The Bruising Will Come Later
May 17, 2013

The last few weeks had been difficult. Seemed like one thing after another was just not working. But today? Today had been a good day. The sun was shining - though, to be fair, the sun is almost always shining in New Mexico - work was good. When I stepped out into the bright sunlight from the darkness of the place I worked, I had only two things on my mind: the weekend, and my drive home.

My drive home because there was construction by the highway and people are afraid to merge in construction in New Mexico. Though that sentence shouldn't bother me, it stays in my mind for an uncomfortably long time. It's a good day. I'm in a good mood. I don't want to fight people trying to merge, or worse, people feeling like they can zip to the front of the line and then force their way into the line. I don't want to have an accident.

On a whim, I decide to go by the volcanoes instead. It's a pretty day and no need to ruin it with traffic because people are such slaves to habit they won't leave the slopes of their home volcano even when it starts to smoke and rumble. I have to drive west for a while on old Route 66 and seeing those signs always makes me smile. I feel home here. My window is down. I'm taking the scenic route today, the weekend starting off right.

The speed limit quickly climbs to 55 because there's nothing out this way. Except, up ahead, there's a little strip mall area. The speed limit doesn't drop, but I ease off a bit. I'm in the right lane, I think, because I'm going to have to turn right up ahead a ways. While there's a bit of traffic now, it's light. Nothing like my usual route with the steady hum of traffic, the squealing of brakes and tires, the harsh changing of gears as the little sports cars shifted up and down, revving their engines loudly as they zipped around the bigger cars, jockeying for position.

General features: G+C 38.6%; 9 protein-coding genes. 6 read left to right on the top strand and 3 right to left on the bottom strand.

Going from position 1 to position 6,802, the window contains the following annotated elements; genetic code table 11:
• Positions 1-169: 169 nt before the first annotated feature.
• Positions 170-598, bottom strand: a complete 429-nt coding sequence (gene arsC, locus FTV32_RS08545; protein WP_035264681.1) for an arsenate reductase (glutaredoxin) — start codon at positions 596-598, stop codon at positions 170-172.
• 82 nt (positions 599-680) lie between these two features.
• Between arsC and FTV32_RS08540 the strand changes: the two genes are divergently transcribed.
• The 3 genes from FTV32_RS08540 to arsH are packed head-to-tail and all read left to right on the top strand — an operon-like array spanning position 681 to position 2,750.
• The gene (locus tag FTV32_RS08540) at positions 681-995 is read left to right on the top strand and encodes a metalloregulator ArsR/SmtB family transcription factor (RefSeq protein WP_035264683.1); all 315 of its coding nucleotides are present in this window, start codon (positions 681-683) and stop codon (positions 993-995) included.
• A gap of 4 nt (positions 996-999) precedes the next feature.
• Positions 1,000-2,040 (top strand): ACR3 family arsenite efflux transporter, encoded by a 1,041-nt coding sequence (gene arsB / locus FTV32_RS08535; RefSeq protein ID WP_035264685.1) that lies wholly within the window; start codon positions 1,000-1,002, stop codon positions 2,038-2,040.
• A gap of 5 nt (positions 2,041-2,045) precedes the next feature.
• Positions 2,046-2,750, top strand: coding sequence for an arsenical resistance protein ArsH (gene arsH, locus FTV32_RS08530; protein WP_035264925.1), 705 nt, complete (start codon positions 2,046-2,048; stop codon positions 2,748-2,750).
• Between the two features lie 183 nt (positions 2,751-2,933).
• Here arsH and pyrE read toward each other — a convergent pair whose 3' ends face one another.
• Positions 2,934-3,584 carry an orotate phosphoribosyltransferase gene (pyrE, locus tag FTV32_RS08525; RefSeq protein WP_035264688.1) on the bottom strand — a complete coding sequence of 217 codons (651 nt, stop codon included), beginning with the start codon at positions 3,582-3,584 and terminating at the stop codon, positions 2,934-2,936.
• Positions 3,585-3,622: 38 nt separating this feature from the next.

And then, for a split second which did not, contrary to popular fancy, last any longer than a normal split second, there was another vehicle coming into the intersection, interrupting my perfectly green light. Someone else had already gone through the intersection. This light was not newly green. It had not turned yellow. It was green and that car, that car was not supposed—

The sounds were muffled, really. As if I were watching it on tv with the volume turned low. And it sounded like a movie, metal rending against metal, tires squealing, glass shattering. Something loud like a gunshot, both distant and immediate.

I remember that brief interlude of there's a car where there shouldn't be and then white cloth in my face and my sunglasses being torn off my face, but my regular glasses staying put, just somewhat askew. I knew there'd been a wreck and that this was no little fender bender. I tried to open my door, but it wouldn't budge. It was locked. It wouldn't unlock. How do you get out of a car if your door won't... the passenger door. Crawl over - oh hey! Look, there's smoke coming out of the vents, yeah, I didn't turn the car off yet. I sag back into my seat and turn the engine off, then start, wow, the car's kind of a mess, I really should have cleaned it out last weekend.

Standing in the bright sunlight. My sunglasses are still in the car, but I don't want to grab them. There's something I'm supposed - oh I should call 911. I think I started to do that when I was in the car, but I forgot how and then the engine and I couldn't get out. It's bright. I need to turn the contrast up and it takes me three or four tries to remember how to call 911.